I've thus far only alluded to Hostile Architecture's musical style because the shift in Ashenspire's style since Laudanum Quandary is inextricably linked to their shift in subject matter. They often sounded like A Forest of Stars on Laudanum Quandary because that's the natural sound for a progressive black metal band to take when focusing on the Victorian era. Here, they focus on modern urban structures, both physical and metaphorical; it wouldn't do at all to sound like A Forest of Stars here.

Thus, Hostile Architecture is much bleaker; the saxophone often feels reminiscent of the dark jazz we might associate with urban landscapes. (I'm sure Ashenspire will receive comparisons to White Ward, but as obvious as and flattering as the comparison might be, and as likely as it is that White Ward was an influence, they feel very different – White Ward is primarily depressive where Hostile Architecture is primarily furious.) Hostile Architecture has a strong industrial element (they'll probably also receive comparisons to Norway's Shining, especially given the saxophone; that feels slightly closer to the mark, but they're still quite different), and at times they delve into folk as well: "The Law of Asbestos" contains hammered dulcimer from Botanist's Otrebor (whose band rules, by the way), alongside James Johnson's violin and Matthew Johnson's saxophone, which gives its opening movement a bit of a Celtic folk metal feel. But the dominant style is utterly furious avant-garde/industrial black metal.

The only comparisons I can make for most of the album are to Teethed Glory and Injury, or much of Blut aus Nord's work, but while I rank both in the upper echelon of avant-garde/black metal, the comparison feels inadequate. I have my suspicions that both Teethed Glory and Blut aus Nord influenced this album [ETA: Dunn has confirmed the former in an interview], but it's quite different from either. It's, in many ways, where Ashenspire had to go after Laudanum Quandary: having examined the past's impacts on the present day, it was the logical next step to examine the present day itself. I doubt either Altar of Plagues or Blut aus Nord would much disagree with Ashenspire's bleak depiction of the world (Blut aus Nord's work is rarely openly political, but mastermind Vindsval has denounced nationalism and said his political views resemble Wolves in the Throne Room's), but neither has ever written an album this overtly political.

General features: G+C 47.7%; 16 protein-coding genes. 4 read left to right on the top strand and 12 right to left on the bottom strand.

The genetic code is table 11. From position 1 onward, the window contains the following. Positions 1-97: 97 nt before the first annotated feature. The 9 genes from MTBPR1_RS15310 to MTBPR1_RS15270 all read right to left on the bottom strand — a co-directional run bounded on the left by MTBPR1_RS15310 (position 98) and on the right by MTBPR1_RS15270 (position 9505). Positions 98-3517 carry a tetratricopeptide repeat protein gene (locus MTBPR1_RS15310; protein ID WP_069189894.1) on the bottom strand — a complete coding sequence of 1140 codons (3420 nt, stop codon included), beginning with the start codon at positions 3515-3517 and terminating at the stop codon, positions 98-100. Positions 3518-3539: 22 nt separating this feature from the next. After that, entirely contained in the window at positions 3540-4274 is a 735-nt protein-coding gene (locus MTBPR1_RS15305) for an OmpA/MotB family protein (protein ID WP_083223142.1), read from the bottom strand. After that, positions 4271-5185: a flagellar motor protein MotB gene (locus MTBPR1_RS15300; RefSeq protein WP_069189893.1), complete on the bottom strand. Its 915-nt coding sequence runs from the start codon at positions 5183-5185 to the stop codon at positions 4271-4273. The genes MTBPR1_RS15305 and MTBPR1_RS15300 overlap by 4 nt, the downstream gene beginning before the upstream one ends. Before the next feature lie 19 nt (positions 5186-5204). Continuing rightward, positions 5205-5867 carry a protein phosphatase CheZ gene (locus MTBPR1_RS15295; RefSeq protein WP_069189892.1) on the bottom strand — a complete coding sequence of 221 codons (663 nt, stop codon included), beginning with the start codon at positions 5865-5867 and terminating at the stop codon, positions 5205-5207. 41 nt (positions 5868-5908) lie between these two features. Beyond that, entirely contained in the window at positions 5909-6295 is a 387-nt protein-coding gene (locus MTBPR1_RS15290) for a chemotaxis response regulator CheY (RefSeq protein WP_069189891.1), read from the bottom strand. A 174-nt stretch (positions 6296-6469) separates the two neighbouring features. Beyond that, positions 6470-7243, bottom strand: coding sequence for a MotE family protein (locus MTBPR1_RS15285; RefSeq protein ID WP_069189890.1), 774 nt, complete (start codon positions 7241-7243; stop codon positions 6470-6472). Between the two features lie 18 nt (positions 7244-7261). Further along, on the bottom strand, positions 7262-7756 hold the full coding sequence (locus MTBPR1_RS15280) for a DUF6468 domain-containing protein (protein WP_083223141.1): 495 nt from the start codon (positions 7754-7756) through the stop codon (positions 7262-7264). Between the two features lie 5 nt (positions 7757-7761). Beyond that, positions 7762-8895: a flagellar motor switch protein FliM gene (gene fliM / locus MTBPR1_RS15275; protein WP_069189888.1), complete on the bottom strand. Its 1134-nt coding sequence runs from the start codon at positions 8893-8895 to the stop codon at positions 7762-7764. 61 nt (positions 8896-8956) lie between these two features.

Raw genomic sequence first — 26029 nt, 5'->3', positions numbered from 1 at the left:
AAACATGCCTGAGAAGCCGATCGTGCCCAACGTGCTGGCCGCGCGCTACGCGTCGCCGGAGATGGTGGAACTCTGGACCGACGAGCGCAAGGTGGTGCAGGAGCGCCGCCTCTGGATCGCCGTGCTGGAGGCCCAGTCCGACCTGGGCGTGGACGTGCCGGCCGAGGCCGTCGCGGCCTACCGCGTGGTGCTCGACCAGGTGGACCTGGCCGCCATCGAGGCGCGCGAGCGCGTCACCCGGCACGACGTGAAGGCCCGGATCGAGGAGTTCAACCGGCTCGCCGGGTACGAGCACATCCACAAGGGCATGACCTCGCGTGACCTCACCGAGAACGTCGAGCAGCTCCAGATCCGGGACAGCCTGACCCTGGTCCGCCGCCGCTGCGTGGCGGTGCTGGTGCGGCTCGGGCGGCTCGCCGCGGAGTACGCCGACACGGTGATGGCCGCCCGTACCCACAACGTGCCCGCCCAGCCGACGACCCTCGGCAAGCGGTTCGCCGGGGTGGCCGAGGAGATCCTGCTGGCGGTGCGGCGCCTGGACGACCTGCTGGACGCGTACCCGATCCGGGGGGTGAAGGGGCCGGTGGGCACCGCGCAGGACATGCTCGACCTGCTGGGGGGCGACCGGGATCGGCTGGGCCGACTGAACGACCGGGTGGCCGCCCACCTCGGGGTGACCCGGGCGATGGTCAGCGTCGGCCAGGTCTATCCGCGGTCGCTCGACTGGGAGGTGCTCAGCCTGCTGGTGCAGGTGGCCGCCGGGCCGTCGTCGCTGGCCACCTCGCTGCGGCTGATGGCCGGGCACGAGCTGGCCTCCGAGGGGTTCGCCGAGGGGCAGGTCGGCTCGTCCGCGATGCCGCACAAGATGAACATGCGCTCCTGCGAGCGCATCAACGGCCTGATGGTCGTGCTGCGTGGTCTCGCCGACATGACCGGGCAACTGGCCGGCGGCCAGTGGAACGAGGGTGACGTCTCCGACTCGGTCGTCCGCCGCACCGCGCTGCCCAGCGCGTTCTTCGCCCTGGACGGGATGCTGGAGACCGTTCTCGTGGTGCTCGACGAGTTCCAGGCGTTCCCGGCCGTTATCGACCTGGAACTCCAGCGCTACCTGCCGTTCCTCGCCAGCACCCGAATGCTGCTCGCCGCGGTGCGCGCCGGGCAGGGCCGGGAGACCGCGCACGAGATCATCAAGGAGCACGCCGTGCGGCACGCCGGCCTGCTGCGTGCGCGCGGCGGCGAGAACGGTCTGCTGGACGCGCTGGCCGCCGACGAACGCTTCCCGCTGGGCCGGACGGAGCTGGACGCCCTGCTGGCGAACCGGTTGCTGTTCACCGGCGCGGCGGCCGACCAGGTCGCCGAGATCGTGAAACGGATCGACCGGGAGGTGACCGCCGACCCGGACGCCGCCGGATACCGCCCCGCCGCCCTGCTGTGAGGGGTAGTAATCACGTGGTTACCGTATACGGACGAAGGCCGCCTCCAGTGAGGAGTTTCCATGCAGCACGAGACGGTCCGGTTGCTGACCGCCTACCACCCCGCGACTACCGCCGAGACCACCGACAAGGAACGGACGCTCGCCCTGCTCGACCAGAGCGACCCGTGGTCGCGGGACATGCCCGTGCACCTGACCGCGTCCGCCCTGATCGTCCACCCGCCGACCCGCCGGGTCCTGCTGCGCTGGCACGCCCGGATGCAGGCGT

These are some of the best metal lyrics I have ever heard, of quality comparable to Deathspell Omega's and Pyrrhon's. Here's the closing segment to "The Law of Asbestos":

            Always three months to the gutter. Never three months to the peak.
            Another day to grind your fingers for the simple right to eat.
            Always three months to the gutter. Never three months to the crown.
            Another deep breath of asbestos in a godforsaken town.
            Always three months to the gutter. Never three months to the top.
            Another set of fucking homeless spikes outside another empty shop.
            Always three months to the gutter. Never three months to ascent.
            This is not a house of amateurs. This is done with full intent.